Skip to content

Emit messages

Subscribing to messages

We saw earlier that components can $emit messages.
This is a publish/subscribe system built into Magewire. If you know Magento event/observers, also known as event/subscribers in JavaScript, you will feel right at home.

When a message is emitted, the first argument is the name of a public method on the Magewire component.
However, not every public method can be called this way. Messages can only be emitted to methods listed in the protected $listeners array.
If this is the case, the method will be invoked by Magewire when a component emits a message with a matching name, passing along any arguments.

Here an example of a component that listens to doSomething messages:

class MyComponent extends \Magewirephp\Magewire\Component
{
    protected $listeners = ['doSomething'];

    public function doSomething($value)
    {
        // Inside the callback
    }
}

Emitting messages

A message can be emitted in several ways, depending on context.

From PHP (only during subsequent requests):

class MyOtherComponent extends \Magewirephp\Magewire\Component
{
    public function myAction()
    {
        $payload = ['id' => 69];
        $this->emit('doSomething', $payload);

        // or, to target a specific block
        // $this->emitTo('some.block.name', 'doSomething', $payload);
    }
}

Note that emit only works during subsequent requests.

Emitting messages with a Magewire directives:

<button wire:click="$emit('doSomething', {result: result, foo: 'bar', confirmed: true})">Click me</button>

<!-- or, to target a specific block: -->

<button wire:click="$emitTo(
    'some.block.name',
    'doSomething',
    {result: result, foo: 'bar', confirmed: true}
)">Click me</button>

Emitting messages from vanilla JavaScript:

Magewire.emit('doSomething', {value: payload})

// or, to target a specific block:

Magewire.emitTo('some.block.name', 'doSomething', {value: payload})

Magento Event Interop

Every message that is emitted in Magewire is also dispatched as a Magento event.
The event name is the emit action, prefixed with magewire_.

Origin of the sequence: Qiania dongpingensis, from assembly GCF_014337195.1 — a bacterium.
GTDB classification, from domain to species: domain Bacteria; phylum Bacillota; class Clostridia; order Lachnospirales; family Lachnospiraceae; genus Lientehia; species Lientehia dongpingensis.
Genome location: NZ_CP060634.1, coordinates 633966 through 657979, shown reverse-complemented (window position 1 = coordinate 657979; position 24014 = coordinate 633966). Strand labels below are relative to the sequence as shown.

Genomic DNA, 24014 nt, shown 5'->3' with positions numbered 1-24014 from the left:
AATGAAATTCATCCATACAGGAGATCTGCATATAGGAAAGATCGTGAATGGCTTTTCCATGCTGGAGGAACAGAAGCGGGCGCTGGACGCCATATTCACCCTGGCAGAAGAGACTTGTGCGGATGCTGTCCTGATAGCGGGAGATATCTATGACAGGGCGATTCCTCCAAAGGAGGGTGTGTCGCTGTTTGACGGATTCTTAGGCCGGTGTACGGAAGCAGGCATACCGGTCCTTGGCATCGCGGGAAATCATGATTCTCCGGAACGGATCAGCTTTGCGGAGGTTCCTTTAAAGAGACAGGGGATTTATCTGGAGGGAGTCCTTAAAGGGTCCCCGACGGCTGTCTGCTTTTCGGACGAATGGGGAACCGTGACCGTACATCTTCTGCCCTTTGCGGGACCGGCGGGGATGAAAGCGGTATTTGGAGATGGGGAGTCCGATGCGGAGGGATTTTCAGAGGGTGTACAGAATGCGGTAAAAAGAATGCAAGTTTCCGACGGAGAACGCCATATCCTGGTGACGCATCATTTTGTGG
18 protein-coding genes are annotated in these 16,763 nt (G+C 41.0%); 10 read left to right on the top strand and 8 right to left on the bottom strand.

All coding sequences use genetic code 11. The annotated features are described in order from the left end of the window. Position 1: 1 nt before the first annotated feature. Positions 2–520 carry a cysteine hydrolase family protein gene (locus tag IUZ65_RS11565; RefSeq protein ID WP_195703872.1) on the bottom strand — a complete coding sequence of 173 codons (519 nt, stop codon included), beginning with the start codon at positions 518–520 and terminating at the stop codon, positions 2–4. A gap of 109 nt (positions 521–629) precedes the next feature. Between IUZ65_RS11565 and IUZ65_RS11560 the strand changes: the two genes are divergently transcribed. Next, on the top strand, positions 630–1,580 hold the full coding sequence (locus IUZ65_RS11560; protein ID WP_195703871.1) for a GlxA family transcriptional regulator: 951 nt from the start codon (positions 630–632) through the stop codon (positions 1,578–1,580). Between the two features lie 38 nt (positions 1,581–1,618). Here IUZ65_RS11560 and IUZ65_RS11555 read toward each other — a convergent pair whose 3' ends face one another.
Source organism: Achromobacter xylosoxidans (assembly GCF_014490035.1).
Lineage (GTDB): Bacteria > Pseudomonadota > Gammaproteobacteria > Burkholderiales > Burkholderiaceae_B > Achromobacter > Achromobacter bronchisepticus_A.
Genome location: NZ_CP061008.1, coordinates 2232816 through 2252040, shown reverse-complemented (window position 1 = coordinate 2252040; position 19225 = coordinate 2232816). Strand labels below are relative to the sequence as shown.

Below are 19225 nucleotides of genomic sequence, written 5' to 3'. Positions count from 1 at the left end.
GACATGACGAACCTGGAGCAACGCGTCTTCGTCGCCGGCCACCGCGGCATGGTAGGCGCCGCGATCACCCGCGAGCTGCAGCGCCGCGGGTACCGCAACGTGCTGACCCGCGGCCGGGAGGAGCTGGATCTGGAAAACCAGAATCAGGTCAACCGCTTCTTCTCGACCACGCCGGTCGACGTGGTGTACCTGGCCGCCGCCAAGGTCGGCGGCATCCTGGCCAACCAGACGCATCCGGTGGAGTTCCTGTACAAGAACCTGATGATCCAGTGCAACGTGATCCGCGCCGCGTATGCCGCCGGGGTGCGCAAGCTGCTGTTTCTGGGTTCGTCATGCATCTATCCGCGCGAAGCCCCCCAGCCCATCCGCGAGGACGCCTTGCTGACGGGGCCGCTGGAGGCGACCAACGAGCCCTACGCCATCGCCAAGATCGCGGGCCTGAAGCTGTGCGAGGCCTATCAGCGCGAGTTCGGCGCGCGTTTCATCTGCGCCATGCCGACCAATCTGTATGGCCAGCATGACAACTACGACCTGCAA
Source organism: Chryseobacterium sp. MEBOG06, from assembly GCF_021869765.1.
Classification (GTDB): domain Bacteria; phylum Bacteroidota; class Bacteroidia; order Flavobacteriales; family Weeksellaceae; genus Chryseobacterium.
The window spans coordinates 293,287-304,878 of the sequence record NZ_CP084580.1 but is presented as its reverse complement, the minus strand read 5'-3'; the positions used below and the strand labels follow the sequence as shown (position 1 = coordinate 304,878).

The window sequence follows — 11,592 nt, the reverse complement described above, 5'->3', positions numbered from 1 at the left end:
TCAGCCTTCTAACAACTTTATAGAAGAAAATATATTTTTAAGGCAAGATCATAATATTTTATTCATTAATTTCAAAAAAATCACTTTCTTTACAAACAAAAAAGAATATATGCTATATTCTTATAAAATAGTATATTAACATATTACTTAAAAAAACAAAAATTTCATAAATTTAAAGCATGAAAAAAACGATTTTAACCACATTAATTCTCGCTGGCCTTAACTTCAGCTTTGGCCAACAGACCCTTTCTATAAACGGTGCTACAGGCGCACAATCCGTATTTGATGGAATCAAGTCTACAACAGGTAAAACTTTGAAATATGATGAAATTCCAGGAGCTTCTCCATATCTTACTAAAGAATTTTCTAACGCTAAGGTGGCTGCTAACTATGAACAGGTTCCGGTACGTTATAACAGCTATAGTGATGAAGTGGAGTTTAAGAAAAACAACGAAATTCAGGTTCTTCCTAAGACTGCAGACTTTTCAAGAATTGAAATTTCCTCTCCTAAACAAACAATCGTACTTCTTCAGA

For example, the emitted message

$emit('doSomething', {result: 42, confirmed: true})

will be automatically dispatched as the Magento event

$eventManager->dispatch('magewire_doSomething', ['result' => 42, 'confirmed' => true])

Livewire style emit payloads

In Livewire, emit parameters are passed as individual values instead of an associative array.
The Livewire syntax can also be used in Magewire, but it is discouraged because it doesn't work well with the Magento event interoperability.

// Magewire syntax:
$this->emit('doSomething', ['result' => $result, 'is_confirmed' => $isConfirmed]);

// Livewire syntax:
$this->emit('doSomething', $result, $isConfirmed);
The same applies to emits on the frontend:
<button wire:click="$emit('doSomething', {result, isConfimed: true})">Magento syntax</button>
<button wire:click="$emit('doSomething', result, true)">Livewire syntax</button>

A note on coupling

One of the key advantages of the event/observer pattern (a.k.a. pub/sub or by other names) is that the publisher of the event is decoupled from any observers.
This is not the case for emitTo, where a specific target name is specified.

Because of this, emitTo is not an implementation of the event/observer pattern, but rather a form of message passing, more like calling a method on a specific class instance, for example $object->doSomething().
This is fine, but it is good to be mindful of the increased coupling, which can lead to more brittle code if used too much.